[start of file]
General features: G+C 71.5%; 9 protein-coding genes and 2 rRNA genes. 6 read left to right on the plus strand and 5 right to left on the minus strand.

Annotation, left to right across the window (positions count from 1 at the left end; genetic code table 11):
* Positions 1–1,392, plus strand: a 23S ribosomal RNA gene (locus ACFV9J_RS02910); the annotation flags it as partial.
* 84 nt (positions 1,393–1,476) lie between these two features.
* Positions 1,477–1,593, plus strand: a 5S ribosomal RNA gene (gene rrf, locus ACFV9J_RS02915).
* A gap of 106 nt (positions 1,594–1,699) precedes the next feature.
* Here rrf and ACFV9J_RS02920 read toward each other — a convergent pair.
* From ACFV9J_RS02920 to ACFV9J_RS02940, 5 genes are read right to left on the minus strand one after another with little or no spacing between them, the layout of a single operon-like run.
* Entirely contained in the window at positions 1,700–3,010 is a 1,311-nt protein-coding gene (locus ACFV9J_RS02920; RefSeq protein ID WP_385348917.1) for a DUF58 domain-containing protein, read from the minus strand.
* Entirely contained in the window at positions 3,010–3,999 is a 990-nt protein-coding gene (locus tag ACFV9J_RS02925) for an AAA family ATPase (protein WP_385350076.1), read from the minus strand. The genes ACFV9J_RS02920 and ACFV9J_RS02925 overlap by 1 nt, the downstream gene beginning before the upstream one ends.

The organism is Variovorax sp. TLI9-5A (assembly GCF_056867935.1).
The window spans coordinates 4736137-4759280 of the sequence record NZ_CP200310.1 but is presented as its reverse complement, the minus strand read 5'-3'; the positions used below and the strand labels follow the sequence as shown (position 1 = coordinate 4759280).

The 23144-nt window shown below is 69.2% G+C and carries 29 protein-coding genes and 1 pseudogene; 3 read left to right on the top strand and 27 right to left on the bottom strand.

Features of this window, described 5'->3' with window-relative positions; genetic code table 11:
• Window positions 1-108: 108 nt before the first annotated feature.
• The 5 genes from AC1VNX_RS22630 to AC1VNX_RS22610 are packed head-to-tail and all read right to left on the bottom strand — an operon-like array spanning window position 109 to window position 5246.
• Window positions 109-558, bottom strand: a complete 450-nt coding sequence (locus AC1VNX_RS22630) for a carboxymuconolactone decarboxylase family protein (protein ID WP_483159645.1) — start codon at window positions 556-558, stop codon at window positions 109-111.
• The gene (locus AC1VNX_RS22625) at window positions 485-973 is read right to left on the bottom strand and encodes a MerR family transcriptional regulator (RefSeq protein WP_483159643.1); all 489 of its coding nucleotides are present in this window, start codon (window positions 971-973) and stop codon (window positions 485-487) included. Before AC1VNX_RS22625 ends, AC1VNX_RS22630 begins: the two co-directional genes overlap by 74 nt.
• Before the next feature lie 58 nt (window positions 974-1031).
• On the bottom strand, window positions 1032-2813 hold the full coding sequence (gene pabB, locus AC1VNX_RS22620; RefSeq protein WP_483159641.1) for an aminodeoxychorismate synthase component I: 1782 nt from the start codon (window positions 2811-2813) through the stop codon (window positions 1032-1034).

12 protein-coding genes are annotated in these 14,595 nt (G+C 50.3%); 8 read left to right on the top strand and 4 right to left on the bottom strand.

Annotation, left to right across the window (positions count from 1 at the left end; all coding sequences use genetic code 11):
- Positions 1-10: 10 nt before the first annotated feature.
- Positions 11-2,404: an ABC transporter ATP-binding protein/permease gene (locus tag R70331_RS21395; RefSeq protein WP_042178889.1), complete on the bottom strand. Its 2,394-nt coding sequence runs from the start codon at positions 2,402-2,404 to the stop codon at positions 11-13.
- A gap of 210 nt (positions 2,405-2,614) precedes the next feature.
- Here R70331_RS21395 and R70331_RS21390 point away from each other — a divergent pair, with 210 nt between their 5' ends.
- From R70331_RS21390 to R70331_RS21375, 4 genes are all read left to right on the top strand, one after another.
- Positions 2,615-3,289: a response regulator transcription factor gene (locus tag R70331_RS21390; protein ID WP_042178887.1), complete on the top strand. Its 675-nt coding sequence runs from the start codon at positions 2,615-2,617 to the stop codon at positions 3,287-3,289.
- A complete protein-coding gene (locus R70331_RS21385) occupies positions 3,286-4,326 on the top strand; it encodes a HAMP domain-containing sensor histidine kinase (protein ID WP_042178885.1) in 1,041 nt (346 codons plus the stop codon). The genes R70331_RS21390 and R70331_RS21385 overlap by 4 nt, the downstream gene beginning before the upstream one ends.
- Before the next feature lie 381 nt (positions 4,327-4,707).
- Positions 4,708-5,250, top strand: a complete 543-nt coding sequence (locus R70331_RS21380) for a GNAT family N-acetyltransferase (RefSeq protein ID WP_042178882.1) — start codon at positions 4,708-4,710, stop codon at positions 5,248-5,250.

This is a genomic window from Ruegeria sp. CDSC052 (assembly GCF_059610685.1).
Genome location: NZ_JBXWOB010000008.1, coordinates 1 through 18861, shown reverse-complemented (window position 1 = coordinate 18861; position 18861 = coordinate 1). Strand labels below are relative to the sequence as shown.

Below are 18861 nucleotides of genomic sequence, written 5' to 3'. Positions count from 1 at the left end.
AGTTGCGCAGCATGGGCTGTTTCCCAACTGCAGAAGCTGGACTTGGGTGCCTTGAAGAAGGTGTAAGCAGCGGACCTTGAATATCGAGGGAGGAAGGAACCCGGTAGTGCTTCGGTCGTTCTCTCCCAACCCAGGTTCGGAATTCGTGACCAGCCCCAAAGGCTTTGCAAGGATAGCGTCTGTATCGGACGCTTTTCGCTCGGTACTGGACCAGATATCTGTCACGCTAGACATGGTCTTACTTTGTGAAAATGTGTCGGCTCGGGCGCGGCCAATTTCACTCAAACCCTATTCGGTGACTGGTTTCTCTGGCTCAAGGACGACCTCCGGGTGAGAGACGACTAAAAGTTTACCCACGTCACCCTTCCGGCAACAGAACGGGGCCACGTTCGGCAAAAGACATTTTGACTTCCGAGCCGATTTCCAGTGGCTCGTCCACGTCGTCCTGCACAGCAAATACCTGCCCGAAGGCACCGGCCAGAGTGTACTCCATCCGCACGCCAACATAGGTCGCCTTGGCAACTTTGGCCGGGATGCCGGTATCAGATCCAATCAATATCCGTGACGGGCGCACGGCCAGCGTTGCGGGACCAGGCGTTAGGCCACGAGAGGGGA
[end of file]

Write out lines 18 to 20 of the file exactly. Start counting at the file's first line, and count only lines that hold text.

• The gene (locus AC1VNX_RS22625) at window positions 485-973 is read right to left on the bottom strand and encodes a MerR family transcriptional regulator (RefSeq protein WP_483159643.1); all 489 of its coding nucleotides are present in this window, start codon (window positions 971-973) and stop codon (window positions 485-487) included. Before AC1VNX_RS22625 ends, AC1VNX_RS22630 begins: the two co-directional genes overlap by 74 nt.
• Before the next feature lie 58 nt (window positions 974-1031).
• On the bottom strand, window positions 1032-2813 hold the full coding sequence (gene pabB, locus AC1VNX_RS22620; RefSeq protein WP_483159641.1) for an aminodeoxychorismate synthase component I: 1782 nt from the start codon (window positions 2811-2813) through the stop codon (window positions 1032-1034).